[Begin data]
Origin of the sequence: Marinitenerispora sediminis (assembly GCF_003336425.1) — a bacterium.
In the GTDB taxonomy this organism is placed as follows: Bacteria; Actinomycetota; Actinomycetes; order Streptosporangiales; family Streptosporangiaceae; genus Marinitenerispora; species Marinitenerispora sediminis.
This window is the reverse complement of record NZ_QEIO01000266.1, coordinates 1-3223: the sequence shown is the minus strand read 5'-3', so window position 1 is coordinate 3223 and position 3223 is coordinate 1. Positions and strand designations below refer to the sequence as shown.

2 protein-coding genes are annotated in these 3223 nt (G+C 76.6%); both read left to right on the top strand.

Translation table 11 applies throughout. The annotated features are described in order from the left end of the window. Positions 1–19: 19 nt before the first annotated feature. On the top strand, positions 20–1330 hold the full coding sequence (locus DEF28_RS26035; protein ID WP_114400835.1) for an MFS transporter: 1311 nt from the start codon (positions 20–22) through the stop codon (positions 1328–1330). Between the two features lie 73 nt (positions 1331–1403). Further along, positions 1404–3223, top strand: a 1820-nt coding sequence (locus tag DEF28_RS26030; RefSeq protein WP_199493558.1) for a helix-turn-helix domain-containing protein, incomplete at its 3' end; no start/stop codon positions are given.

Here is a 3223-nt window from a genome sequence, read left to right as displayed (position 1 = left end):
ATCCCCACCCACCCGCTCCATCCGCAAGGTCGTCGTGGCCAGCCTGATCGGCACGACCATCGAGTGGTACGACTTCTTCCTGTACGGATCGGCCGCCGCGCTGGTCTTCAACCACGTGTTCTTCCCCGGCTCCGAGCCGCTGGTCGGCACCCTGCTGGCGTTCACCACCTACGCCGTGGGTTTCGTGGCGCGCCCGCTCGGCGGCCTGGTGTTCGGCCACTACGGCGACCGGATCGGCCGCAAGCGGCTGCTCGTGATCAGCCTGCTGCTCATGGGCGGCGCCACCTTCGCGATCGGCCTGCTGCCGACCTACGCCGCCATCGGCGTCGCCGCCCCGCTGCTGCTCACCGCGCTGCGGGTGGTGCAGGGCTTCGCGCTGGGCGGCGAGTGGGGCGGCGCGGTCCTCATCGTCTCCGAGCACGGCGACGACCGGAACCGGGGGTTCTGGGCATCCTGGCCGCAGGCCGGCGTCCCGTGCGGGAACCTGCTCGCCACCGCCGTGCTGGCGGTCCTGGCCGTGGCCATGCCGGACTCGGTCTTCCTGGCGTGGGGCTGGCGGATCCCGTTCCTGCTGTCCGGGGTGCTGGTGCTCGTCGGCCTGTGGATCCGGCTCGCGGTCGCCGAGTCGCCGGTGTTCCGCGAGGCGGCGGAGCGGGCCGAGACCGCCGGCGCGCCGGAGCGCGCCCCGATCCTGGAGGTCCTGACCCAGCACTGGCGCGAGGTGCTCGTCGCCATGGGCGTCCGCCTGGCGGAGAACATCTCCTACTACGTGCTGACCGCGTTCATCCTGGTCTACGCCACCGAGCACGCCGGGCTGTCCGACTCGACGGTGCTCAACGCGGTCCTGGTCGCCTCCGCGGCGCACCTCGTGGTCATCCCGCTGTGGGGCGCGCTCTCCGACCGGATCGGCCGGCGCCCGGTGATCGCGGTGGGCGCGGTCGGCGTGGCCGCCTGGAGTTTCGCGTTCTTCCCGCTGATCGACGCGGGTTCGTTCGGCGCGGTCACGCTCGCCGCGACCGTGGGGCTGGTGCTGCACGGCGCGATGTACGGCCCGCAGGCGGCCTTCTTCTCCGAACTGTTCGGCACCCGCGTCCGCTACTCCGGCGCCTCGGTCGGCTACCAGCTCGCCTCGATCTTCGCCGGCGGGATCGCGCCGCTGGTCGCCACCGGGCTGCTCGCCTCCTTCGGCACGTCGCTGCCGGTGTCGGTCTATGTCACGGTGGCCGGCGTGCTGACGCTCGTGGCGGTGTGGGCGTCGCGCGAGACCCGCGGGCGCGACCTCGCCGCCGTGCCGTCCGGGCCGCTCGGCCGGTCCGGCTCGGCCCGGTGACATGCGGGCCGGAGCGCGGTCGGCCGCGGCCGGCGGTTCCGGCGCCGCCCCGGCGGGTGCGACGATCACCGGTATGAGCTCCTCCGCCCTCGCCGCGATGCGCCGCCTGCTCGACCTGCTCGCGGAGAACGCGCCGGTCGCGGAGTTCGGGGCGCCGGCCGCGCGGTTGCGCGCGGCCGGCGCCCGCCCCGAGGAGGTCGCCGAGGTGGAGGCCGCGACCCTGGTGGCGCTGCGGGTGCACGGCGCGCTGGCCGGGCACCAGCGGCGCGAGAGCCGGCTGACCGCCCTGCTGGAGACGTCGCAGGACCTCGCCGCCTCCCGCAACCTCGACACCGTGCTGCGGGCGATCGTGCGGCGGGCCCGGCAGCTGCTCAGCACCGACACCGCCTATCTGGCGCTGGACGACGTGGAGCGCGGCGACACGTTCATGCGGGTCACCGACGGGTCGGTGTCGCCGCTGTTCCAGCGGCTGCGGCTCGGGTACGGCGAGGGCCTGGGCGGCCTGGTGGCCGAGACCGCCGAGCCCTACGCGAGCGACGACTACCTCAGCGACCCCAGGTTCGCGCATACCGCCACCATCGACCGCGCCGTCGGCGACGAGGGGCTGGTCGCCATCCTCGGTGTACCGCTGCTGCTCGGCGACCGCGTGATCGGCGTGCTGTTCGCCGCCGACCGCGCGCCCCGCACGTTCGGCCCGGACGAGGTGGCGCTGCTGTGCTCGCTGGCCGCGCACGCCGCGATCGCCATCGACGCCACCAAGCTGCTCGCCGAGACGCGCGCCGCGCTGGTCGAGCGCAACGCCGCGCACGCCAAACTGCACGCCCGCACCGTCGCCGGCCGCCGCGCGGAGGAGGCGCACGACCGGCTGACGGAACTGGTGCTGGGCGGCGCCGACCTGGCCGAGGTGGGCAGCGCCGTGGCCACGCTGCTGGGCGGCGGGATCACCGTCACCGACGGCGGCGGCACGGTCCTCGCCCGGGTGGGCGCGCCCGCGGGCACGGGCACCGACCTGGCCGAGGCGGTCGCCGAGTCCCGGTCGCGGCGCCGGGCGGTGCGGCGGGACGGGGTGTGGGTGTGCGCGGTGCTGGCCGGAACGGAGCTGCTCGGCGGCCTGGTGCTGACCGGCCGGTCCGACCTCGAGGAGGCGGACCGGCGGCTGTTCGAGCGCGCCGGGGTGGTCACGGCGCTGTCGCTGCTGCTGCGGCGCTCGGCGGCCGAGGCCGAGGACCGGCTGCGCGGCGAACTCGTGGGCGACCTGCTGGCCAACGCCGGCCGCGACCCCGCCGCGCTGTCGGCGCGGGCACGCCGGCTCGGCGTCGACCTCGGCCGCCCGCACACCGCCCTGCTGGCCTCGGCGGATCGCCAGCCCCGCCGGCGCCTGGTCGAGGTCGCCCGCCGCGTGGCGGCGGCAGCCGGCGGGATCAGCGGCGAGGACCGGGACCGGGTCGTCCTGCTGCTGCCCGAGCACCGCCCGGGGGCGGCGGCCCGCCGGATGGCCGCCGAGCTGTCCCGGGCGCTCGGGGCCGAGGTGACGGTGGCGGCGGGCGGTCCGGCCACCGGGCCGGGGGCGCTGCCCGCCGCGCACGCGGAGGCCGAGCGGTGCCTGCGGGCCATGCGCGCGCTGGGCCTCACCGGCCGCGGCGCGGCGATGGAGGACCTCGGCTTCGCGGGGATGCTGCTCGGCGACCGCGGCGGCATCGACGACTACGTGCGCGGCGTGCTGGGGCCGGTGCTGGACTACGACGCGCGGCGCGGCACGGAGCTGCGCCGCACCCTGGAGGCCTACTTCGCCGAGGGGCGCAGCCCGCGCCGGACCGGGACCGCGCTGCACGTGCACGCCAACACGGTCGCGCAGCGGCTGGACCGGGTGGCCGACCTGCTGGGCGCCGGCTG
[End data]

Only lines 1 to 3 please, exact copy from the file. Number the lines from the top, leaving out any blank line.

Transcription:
Origin of the sequence: Marinitenerispora sediminis (assembly GCF_003336425.1) — a bacterium.
In the GTDB taxonomy this organism is placed as follows: Bacteria; Actinomycetota; Actinomycetes; order Streptosporangiales; family Streptosporangiaceae; genus Marinitenerispora; species Marinitenerispora sediminis.
This window is the reverse complement of record NZ_QEIO01000266.1, coordinates 1-3223: the sequence shown is the minus strand read 5'-3', so window position 1 is coordinate 3223 and position 3223 is coordinate 1. Positions and strand designations below refer to the sequence as shown.